Read more from the EPA regarding citizen science

Opportunities to Participate

Smell My City

Do you smell something out of the ordinary? Report it using the Smell My City app! This app is used to report unusual odors, and collect data that can help local residents, organizations and regulators to track down potential sources of pollution in their neighborhood.

Bike Sense Louisville

Bike Sense Louisville is a public art project that involves citizens riding their bikes to collect data on temperature, air-quality and location. Small sensors collect this data and it is interpreted into sound that is played real-time on the Big Four Bridge. Visit the BikeSense Louisville website to learn more and get involved!

Louisville Data Commons

Louisville Data Commons is an open data website designed to store and share data generated by Louisville Community members and non-profit organizations. It is here that you can also find the data logged into the Smell My City app.

Healthy Trees Healthy Cities

The Healthy Trees Healthy Cities app is a resource made by The Nature Conservancy to help improve the quality of life in communities. The app seeks to do this by covering the necessary steps to properly plant and care for trees. If you would like to learn how you can support trees where you live, work, and play, then head over to their Healthy Trees Healthy Cities website.

Envirome's Clinical Trials

The Envirome Institute conducts a variety of research to investigate the relationships between the external environment and human health outcomes. Research methods include retrospective analysis, prospective surveys, field monitoring, modeling, and clinical trials. We invite all interested parties to learn more about our clinical trials and to consider joining a research study.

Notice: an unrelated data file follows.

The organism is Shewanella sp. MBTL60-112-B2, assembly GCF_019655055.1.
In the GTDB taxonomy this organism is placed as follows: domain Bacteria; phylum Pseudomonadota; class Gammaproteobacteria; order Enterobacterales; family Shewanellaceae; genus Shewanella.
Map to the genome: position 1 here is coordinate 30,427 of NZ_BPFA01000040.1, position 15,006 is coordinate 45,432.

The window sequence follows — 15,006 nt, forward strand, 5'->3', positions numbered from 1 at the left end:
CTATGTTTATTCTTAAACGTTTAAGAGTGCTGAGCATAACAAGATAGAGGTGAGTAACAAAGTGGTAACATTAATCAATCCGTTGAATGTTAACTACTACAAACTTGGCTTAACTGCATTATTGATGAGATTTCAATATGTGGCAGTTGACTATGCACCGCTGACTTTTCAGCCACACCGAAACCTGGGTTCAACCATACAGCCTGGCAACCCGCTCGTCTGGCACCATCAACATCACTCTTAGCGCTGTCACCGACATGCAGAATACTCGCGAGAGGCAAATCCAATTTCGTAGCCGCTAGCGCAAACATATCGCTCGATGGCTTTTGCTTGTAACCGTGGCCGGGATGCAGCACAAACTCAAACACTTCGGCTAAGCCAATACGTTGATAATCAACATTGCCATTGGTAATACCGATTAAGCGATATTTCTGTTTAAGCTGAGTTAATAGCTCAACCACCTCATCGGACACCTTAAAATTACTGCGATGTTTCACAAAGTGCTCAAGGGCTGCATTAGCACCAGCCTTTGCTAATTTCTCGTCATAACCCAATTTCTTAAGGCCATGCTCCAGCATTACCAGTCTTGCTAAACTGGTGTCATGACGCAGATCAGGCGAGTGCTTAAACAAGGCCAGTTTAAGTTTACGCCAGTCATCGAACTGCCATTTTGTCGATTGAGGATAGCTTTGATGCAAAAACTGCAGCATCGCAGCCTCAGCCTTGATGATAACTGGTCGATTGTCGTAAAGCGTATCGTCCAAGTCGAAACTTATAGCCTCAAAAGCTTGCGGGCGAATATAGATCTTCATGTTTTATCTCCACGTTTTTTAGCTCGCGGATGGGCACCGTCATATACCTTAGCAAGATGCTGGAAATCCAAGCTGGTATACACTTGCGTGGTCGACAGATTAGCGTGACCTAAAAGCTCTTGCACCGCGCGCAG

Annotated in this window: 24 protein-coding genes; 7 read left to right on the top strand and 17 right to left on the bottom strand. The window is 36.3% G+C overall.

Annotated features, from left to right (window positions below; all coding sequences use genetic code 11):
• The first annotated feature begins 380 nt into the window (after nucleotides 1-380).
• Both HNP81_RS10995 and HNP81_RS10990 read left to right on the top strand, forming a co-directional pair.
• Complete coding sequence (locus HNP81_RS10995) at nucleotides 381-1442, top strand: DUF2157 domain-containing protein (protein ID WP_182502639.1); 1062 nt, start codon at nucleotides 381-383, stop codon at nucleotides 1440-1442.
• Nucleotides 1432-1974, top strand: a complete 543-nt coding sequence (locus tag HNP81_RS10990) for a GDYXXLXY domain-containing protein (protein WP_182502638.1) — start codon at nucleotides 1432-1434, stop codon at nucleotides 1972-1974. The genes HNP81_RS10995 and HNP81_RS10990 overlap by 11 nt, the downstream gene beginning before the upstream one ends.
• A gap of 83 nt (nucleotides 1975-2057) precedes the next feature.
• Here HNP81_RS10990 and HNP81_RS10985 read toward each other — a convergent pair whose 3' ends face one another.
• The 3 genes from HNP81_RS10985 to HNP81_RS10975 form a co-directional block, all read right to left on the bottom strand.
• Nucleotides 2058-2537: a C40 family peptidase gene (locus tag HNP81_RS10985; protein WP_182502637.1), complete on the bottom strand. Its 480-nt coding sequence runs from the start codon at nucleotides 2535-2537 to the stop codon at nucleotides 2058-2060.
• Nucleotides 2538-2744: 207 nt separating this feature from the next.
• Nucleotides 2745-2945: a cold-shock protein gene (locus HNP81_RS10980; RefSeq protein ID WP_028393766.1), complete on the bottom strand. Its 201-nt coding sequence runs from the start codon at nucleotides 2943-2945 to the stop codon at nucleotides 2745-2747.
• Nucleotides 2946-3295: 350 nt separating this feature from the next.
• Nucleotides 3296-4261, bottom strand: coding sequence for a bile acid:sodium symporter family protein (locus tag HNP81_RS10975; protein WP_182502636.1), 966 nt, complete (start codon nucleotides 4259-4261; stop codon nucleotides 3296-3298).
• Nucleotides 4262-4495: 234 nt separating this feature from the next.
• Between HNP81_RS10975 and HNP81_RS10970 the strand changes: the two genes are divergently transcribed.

Reach the Envirome or Center

To learn more about citizen science, the Center's dedication to reducing inequality in Louisville, or the Envirome's research and clinical trials you can , , call 502-852-5879, or find us on Facebook @HealthyAirWaterandSoil or @CLBEnviromeInstitute.


Information for Research Participants 

Research studies involving humans must be approved in advance by a committee - often called an Institutional Review Board (IRB) or an Institutional Ethics Committee (IEC).  IRBs are made up of scientists and doctors, as well as people from the local community. Before allowing a research study to go ahead, the IRB reviews it to make sure it is well designed, that the risks are as low as possible, and that these risks are reasonable when compared to the importance of what may be learned. Learn more from the Office for Human Research Protections (OHRP).

The University of Louisville recognizes the importance of your decision to take part in a research study. Therefore, we want you to be educated in all the aspects of research before you decide to participate. It is important to consider the level of risk and compare it to any benefits when deciding whether or not to participate in human subject’s research. For more valuable information about participation, The Office for Human Research Protections (OHRP) has developed resources for you to learn about participating in research and making informed decision. Visit their "About Research Participation" page. You can also view the OHRP brochure "Becoming a Research Volunteer: It's Your Decision".